What Wildflower Begins Blooming This Week?  (May week 2)

This week, I’m featuring Wood Anemone (Anemone quinquefolia) as one of our local wildflowers that begins to bloom at this time.

Wood Anemone

The compound leaves of Wood Anemone are split into five sections, hence the species name “quinquefolia” or “five-leaved.”

Wood Anemone is one of our true spring ephemeral woodland wildflowers: it completes its entire life cycle–from emerging from dormancy to setting seed–in the spring before the forest canopy closes above it.  The above-ground portion of this perennial dies back by mid-summer, leaving only the underground rhizome to await the next spring.

Such a fleeting existence for such a delicate woodland wildflower perhaps inspired William Cullen Bryant’s poetic tribute:

Within the woods,
Whose young and half transparent leaves scarce cast
A shade, gray circles of anemones
Danced on their stalks.

Identification Tips:

Wood Anemone is a perennial herbaceous plant approximately 3-8 inches tall.  Leaves are compound in groups of 3, though the lateral leaflets may be cleft so it appears to be 4 or 5 leaflets.  A single whorl of 3 stalked leaves sits at the top of the stem with the flower stalk arising from the center.  Leaflets are up to 1½ inches long, notched, lobed or deeply divided in 2 or 3 parts, coarsely toothed at the tip end, wedge-shaped at the base, and very short-stalked or stalkless.  Leaf color ranges from bright green to (sometimes when first unfurling its leaves) purplish green to dark purple.  A single basal leaf similar to the stem leaves, but nearly round in outline, may also be present.  Leaves and stems are covered in fine hairs.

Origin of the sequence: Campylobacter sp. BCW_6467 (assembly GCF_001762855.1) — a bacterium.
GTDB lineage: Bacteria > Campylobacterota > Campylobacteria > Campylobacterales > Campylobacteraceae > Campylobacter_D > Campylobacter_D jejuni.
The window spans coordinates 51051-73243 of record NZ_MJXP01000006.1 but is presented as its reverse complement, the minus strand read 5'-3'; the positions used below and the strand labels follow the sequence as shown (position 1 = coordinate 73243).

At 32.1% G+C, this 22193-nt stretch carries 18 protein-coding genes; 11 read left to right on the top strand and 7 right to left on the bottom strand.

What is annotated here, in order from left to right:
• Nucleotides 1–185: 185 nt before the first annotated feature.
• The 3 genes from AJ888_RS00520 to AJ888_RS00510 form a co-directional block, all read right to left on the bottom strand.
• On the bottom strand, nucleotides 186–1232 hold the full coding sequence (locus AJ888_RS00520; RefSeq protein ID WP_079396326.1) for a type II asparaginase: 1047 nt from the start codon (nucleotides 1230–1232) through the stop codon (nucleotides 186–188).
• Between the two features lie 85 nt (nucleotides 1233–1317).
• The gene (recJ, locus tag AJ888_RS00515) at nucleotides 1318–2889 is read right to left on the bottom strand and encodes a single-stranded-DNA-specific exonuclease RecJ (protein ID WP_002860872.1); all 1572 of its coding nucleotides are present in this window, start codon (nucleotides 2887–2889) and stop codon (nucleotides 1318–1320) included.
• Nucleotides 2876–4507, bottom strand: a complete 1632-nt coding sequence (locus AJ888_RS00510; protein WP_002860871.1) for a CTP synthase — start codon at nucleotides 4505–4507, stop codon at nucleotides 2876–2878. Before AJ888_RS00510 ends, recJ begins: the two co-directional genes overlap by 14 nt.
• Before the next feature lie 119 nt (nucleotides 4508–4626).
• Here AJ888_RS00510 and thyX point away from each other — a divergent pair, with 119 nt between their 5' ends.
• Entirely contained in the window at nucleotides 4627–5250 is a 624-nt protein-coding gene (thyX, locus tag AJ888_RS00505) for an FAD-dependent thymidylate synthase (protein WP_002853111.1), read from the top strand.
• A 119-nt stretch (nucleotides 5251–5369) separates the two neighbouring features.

A single 1-inch white flower on a hairy stalk arises from a whorl of leaves at the end of the stem.  Flowers have 4 to 9 petal-like sepals, usually 5.  Faint lines on the sepals may serve as guides to help insects find nectar.  The flowers remain closed in low light and have a strong daily rhythm.  They open in the morning from a pinkish, slightly downturned bud into a glistening white, upturned cup as the sunlight reaches them.  They close again at evening as the light fades.  A single plant may take 5 years or longer to flower, so often only a few flowers are seen among the leaves.

Mature flowers produce a dry elliptical to ovoid shaped fruit (achene) containing a single seed that is up to 1/5 inch long with a beak that is straight or curved.

Wood Anemones often carpet large areas due to their growth habitat of spreading via horizontal rhizomes.

Folklore:

The name “Anemone” refers to the gods of the four winds, Anemoi, and means “windflower,” referring to the timing of the flowers opening in the spring wind.  According to Greek mythology, Zephyros, the god of the west wind, was infatuated with a nymph named Anemona.  Zephyros’s wife Flora was angered by this so she turned Anemona into a flower.  Zephyros then lost interest in Anemona, but another wind god, Boreas (god of the north wind), fell in love with her in her flower form.  He tried to woo her, but Anemona wasn’t interested, so every spring he angrily blows open her petals, fading them prematurely.

Culinary and Medicinal Uses:

This plant is very toxic.  All parts of this plant contain protoanemonin, an irritating acrid oil that is an enzymatic breakdown product of the glycoside ranunculin.  While protoanemonin can cause severe topical and gastrointestinal irritation (such as blistering), it is unstable and changes into harmless anemonin when plants are dried or heated.

Despite the plant’s toxicity, it has been employed for a few external medicinal uses.  It was used as a rubefacient for treating fevers, gout, and rheumatism and it also has been used as a vesicant for removing corns from feet.  The root contains anemonin, which helps to relieve pain (analgesic).

Wildlife Value:

These flowers attract long-tongued bees (such as the Black-and-Yellow Nomad, Nomada luteoloides), short-tongued bees (such as the Eastern Masked Bee, Hylaeus affinis), mining bees, Lasioglossum sweat bees, and hoverflies.

Where Found Locally:

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